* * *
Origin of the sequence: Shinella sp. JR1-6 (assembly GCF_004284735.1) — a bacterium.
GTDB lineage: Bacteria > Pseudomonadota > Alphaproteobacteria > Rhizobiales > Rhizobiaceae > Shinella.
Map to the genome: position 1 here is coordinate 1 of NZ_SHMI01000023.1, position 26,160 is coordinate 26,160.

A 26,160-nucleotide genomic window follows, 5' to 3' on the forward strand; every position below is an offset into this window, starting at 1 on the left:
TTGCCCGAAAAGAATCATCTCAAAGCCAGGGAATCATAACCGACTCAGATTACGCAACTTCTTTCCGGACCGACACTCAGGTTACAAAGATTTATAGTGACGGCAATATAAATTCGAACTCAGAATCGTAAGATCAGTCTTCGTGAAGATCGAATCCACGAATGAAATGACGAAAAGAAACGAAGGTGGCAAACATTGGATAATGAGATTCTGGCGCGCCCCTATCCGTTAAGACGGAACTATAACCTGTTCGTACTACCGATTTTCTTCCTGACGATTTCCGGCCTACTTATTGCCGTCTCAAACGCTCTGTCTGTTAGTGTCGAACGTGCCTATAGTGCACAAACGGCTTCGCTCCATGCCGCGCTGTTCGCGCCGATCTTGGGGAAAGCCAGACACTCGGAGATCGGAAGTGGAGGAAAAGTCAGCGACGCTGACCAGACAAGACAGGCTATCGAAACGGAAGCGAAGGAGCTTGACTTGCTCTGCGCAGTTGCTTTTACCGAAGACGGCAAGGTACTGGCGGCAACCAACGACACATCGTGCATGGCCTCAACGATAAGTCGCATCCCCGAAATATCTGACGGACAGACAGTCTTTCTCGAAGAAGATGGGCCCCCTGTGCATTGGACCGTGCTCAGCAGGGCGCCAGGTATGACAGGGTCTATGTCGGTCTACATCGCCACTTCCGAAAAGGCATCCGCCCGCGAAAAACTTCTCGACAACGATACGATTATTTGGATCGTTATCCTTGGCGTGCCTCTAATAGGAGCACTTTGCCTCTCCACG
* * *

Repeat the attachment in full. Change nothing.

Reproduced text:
Origin of the sequence: Shinella sp. JR1-6 (assembly GCF_004284735.1) — a bacterium.
GTDB lineage: Bacteria > Pseudomonadota > Alphaproteobacteria > Rhizobiales > Rhizobiaceae > Shinella.
Map to the genome: position 1 here is coordinate 1 of NZ_SHMI01000023.1, position 26,160 is coordinate 26,160.

A 26,160-nucleotide genomic window follows, 5' to 3' on the forward strand; every position below is an offset into this window, starting at 1 on the left:
TTGCCCGAAAAGAATCATCTCAAAGCCAGGGAATCATAACCGACTCAGATTACGCAACTTCTTTCCGGACCGACACTCAGGTTACAAAGATTTATAGTGACGGCAATATAAATTCGAACTCAGAATCGTAAGATCAGTCTTCGTGAAGATCGAATCCACGAATGAAATGACGAAAAGAAACGAAGGTGGCAAACATTGGATAATGAGATTCTGGCGCGCCCCTATCCGTTAAGACGGAACTATAACCTGTTCGTACTACCGATTTTCTTCCTGACGATTTCCGGCCTACTTATTGCCGTCTCAAACGCTCTGTCTGTTAGTGTCGAACGTGCCTATAGTGCACAAACGGCTTCGCTCCATGCCGCGCTGTTCGCGCCGATCTTGGGGAAAGCCAGACACTCGGAGATCGGAAGTGGAGGAAAAGTCAGCGACGCTGACCAGACAAGACAGGCTATCGAAACGGAAGCGAAGGAGCTTGACTTGCTCTGCGCAGTTGCTTTTACCGAAGACGGCAAGGTACTGGCGGCAACCAACGACACATCGTGCATGGCCTCAACGATAAGTCGCATCCCCGAAATATCTGACGGACAGACAGTCTTTCTCGAAGAAGATGGGCCCCCTGTGCATTGGACCGTGCTCAGCAGGGCGCCAGGTATGACAGGGTCTATGTCGGTCTACATCGCCACTTCCGAAAAGGCATCCGCCCGCGAAAAACTTCTCGACAACGATACGATTATTTGGATCGTTATCCTTGGCGTGCCTCTAATAGGAGCACTTTGCCTCTCCACG